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Change In State Law Expands Maryland Charity Oversight

Officials, Advocates Tout Expanded Maryland Charity Oversight

By: Bryan P. Sears, The Daily Record May 12, 2014

State officials who monitor charities in the state say a law passed by the General Assembly earlier this year will make it easier for them to weed out fraudulent organizations.

But while modest fee increases to as many as 3,200 charities will take effect on Oct. 1, many of the more important changes — including computerized databases and hiring of at least one more assistant attorney general to assist with investigations and prosecutions — won’t happen for two to three years.

“It’s really a good time for Maryland to be getting into this,” said Henry Bogdan, policy and advocacy director for Maryland Nonprofits.

The state has lagged behind others in terms of its ability to investigate problem nonprofits and enforce the laws. In many cases, Bogdan said, he has had to refer donors with complaints to the IRS.

“Some of that really is because the attorney general’s office really has lacked the legal authority,” Bogdan said.

But that is about to change.

The House and Senate unanimously approved House Bill 1352 earlier this year. The bill is expected to be signed by Gov. Martin J. O’Malley Thursday.

Under the measure, the Office of the Secretary of State, which handles as many as 9,000 filings annually from charitable organizations, will work closely with the Office of the Maryland Attorney General to identify and investigate problem charitable organizations.

Maryland Nonprofits, a Baltimore-based organization that works to improve the nonprofit sector and individual charities within the state, supported the legislation.

The bill calls for the modernization of Secretary of State’s Charitable Organization Division’s records including electronic filing and tracking. Currently, the office has three people who are responsible for reviewing each filing by hand. Some of those forms can be as long as 50 pages. Supporters also hope the changes will bring with it the ability to pay the filing fees online — an option not currently available.

“This is really a big deal,” said Del. Dan K. Morhaim, D-Baltimore County, the bill’s sponsor. “Maryland residents give $1.5 billion annually. That’s a lot of money. Even if it’s only some small percentage that gets siphoned off illegally, that amounts to hundreds of thousands of dollars.”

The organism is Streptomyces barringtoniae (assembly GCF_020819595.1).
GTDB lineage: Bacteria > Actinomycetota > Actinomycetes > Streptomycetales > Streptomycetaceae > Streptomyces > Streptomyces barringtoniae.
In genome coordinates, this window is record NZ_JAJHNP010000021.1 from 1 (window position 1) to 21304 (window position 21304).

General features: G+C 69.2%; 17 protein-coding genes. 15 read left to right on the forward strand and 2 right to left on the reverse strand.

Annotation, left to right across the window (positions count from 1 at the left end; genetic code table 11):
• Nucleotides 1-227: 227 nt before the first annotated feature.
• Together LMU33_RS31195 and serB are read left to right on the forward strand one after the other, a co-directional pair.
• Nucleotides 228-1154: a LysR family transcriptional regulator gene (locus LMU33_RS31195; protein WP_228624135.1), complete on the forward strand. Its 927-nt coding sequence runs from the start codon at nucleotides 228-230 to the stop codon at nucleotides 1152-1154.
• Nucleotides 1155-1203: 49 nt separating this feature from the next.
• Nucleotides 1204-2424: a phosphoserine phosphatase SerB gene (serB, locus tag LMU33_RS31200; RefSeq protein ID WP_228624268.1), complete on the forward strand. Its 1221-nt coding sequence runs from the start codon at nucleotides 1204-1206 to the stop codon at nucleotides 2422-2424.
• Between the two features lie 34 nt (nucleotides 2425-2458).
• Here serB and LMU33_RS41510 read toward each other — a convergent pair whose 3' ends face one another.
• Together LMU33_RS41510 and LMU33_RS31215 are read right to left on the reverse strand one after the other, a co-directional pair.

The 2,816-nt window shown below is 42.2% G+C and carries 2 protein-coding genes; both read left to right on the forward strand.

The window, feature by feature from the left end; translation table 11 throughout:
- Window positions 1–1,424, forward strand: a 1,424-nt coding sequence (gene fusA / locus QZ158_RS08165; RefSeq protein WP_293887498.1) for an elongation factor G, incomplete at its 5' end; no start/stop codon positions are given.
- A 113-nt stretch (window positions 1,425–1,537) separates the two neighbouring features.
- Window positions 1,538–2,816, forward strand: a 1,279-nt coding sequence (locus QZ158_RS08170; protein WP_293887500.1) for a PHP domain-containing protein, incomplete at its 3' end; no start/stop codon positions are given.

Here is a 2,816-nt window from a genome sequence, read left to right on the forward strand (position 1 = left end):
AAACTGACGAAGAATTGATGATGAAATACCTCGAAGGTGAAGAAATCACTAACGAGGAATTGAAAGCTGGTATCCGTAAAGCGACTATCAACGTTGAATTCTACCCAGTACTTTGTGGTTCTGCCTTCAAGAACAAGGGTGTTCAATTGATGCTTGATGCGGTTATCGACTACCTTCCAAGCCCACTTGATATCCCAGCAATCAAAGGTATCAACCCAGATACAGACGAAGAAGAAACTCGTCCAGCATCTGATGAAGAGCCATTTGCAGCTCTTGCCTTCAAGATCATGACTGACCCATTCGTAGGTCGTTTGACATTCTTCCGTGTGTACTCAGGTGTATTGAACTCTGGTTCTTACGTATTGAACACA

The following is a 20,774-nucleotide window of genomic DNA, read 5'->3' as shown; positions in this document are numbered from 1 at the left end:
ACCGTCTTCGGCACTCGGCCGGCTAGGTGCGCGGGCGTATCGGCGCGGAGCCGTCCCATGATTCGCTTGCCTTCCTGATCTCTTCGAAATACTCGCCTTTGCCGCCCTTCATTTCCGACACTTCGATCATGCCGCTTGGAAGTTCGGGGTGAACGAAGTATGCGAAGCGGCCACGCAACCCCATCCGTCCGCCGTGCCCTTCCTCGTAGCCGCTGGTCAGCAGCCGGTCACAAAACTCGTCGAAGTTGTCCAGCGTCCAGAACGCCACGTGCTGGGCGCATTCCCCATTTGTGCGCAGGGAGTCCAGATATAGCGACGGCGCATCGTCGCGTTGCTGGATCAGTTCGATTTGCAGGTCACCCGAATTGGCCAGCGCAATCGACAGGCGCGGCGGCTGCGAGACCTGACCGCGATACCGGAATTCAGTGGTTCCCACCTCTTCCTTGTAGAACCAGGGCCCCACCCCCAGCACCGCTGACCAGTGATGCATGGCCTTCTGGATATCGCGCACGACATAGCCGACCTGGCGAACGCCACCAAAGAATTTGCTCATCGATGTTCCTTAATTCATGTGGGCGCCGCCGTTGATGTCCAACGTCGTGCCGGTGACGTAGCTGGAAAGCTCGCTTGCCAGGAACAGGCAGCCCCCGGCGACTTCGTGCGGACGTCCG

The bill will also likely result in more information being available to donors who want to review charities before contributing. In many cases, the information available on the state website is 12-18 months old, Morhaim said.

Deputy Secretary of State Peter Fosselman praised the bill, saying he expects it will allow the state to better identify fraudulent charities faster.

“We’re taking some big steps toward increasing donor confidence while supporting legitimate charities and enforcing the laws on bad ones,” Fosselman said.

Morhaim said he expected the new system to “be better and more efficient than the health benefit exchange rollout.”

Bogdan and Fosselman said the bill also calls for a work study group to review best practices in other states so that the agency can put an efficient system in place.

The database system could cost at least $400,000, according to an early estimate. There will be additional costs to hire a dedicated attorney within the attorney general’s office to work with the Secretary of State. The cost of the program will be offset, at least in part, by increases in fees to some nonprofits and the companies hired to help with solicitations.

Nonprofits collecting more than $500,000 in annual donations will pay $300 in annual filing fees — a $100 increase. Solicitors and fundraising counsel will see their filing fees go up $50 to $250 and $350 per year, respectively.

Those fees have not gone up in at least 20 years, according to Fosselman.

Bogdan said the fee increases are worth it if the new system gives donors confidence that their money is going to the actual charitable cause.

“It’s a modest cost increase for what charities will get back,” Bogdan said. “I haven’t heard one complaint from any charity that has heard of this.”

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